His paint taboret is chock full of Winsor Newton paint. I inquired why he chose that brand. "I think it's better paint than most of the others." He purchases the purest, most intense version of any particular hue, and prefers to do all the mixing himself, rather than buy any tubed mixtures of paint whose chromatic intensity is compromised by the creation of a composite.
We began to discuss painting mediums. In the early, leaner stages of a painting, Shanks uses very little additional medium. If he does incorporate some, he uses a mixture of stand oil, cold-pressed linseed, "maybe a small amount of damar varnish in maybe fifteen parts turpentine." Because the degree of ground absorption can vary from canvas to canvas, Nelson noted that a very absorptive ground may require an additional amount of oil, "to sort of seal as I go. But the way I paint with lead ... I can sometimes put leaner over fat ... carefully. I've never had a crack. Never ... You can't do this with impunity and be cavalier about it, but you can run a lean glaze, or the slightest little turpentine stain over something and basically what it does is combine with the oil in the preceding layer." He mentioned that one of his former teachers, John Koch, had used Maroger medium which Shanks adamantly "takes great exception" because of its inherent impermanent qualities. "It is totally impermanent."
As for his brushes, Shanks prefers to use filberts and flats. He rarely uses rounds, but will "every once in a while for fun," if they're available. He usually starts a painting with bristles, and often completes it with sables. Instead of finishing a painting with a small sized sable, he often chooses to use a brush that has acquired its pointed profile naturally, simply by having been worn down considerably on one side. However, if he is starting a small painting, he will often incorporate a worn sable brush from the start. With a chuckle, he admitted, "if I am using a sable, it may start off as an eight or seven, but it's a double aught by the time I'm done. I hate brights ... they have no use. You might as well buy a filbert and take the scissors and cut off half of what you paid for."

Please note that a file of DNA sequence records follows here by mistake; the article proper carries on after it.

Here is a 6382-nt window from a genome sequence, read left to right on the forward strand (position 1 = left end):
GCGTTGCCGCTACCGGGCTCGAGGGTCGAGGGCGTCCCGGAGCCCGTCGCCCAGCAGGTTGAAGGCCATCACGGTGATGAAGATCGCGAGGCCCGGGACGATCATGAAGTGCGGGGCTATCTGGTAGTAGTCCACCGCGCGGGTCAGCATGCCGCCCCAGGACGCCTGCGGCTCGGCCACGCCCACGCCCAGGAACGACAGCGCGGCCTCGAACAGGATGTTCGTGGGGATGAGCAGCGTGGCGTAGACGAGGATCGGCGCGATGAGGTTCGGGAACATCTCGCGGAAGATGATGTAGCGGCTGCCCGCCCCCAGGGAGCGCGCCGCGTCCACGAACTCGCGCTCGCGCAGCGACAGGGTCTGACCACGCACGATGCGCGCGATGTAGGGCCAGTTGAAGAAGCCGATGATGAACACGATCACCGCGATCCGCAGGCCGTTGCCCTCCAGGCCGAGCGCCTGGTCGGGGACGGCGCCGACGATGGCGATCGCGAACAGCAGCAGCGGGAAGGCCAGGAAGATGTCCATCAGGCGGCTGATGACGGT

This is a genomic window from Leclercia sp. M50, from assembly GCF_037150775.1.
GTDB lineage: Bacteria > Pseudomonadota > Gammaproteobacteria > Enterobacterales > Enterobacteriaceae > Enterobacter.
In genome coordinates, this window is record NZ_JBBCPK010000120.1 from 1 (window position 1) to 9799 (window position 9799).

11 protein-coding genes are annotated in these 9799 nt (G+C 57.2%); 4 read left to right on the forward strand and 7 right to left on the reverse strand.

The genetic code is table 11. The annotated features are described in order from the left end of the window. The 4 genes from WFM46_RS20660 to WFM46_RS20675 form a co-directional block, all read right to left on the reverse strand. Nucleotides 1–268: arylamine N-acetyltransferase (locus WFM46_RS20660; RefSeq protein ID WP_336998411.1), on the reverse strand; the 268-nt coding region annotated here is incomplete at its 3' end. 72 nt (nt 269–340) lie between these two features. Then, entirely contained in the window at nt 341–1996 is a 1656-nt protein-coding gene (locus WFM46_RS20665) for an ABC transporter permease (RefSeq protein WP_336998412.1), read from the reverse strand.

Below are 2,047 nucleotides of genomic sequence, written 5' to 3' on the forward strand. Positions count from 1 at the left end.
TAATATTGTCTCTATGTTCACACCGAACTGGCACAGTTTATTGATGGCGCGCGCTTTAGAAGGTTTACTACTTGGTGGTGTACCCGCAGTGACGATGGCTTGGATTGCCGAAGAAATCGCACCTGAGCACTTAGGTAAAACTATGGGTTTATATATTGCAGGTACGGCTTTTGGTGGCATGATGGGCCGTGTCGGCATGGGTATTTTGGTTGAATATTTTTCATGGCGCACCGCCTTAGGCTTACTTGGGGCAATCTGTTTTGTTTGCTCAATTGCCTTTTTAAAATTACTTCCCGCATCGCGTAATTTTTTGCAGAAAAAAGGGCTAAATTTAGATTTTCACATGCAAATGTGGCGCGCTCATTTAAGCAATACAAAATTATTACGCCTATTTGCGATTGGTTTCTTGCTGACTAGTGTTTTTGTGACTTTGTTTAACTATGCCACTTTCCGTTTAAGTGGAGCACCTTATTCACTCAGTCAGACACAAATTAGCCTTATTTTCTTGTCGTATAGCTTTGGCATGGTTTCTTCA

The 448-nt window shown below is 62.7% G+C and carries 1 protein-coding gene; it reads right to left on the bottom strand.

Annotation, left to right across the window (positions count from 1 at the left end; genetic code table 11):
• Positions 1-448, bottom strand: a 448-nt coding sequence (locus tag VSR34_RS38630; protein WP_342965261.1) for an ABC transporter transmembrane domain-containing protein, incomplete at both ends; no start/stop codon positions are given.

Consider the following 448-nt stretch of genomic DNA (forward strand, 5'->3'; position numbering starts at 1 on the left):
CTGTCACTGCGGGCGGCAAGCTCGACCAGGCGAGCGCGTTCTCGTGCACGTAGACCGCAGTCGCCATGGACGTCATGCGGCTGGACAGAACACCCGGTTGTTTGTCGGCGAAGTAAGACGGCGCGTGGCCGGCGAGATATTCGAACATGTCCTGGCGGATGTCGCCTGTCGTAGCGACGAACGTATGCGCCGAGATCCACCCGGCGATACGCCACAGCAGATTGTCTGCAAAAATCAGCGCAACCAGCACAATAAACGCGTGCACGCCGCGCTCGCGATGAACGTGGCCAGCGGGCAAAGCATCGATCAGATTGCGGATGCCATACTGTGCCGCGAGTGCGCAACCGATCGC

We then talked a bit about his painting technique. Upon viewing a work in progress, I noticed that no remnant of a drawing could be seen on the canvas. I mentioned this to shanks and he said that "there isn't any ... I'm drawing in my head pretty much." Instead, he almost immediately places "colored shapes" on his canvas and tries to "plot out where the colors are." He refers to this as "color composing" and simply, "color painting." "I try to think and design in color." Indeed, from a technical standpoint, working in this manner presents an extraordinarily high level of difficulty to the artist, as he must tackle the drafting, compositional, and tonal elements in one fell swoop. "My interest is in, first of all, seeing and understanding form and doing a 'sculpture of drawing' immediately. Secondly then, the sensitivity of the line and the edge and all that is extremely important, as well. But that's all part of form. So really what I am trying to do is create and understand form. But then too, color enters into it because a lot of things are color changes without a value change, which wouldn't show up if you were just using a non-color medium." After he gets his initial colored shapes on the canvas, he continues to work the whole painting as long as he can. "The reason being is that it's the whole that counts; not one part ... I seldom, if ever, start a painting and wind up the way it started. They're always changed, always." When asked if he always built up his paint thicker in the lights he replied, "Probably. Why not? Yea, I like that. The one thing I don't want to do is stay even anywhere. To me that's the biggest bore in the world." The tonal range of his paintings is established early on in the painting process. Pointing to an object in one of his works in progress, Shanks stated that even though he had not completed the painting of the element, he said that the [tonal] note for it had been established on the first day.
We discussed the difficulty one incurs when painting an object in flat lighting-an object whose main light source comes from the same direction as the point of view of the artist. Such situations make modeling the form "exponentially" more difficult, because the painter no longer has many shadows to depend on to build form. One must be able to see and recreate subtle color changes, as opposed to value changes, to turn the form. "If you can see it, and if you know your color, you can paint it." In these situations Shanks remarked that the value painter leans over and falls because he doesn't have the value crutch to lean on.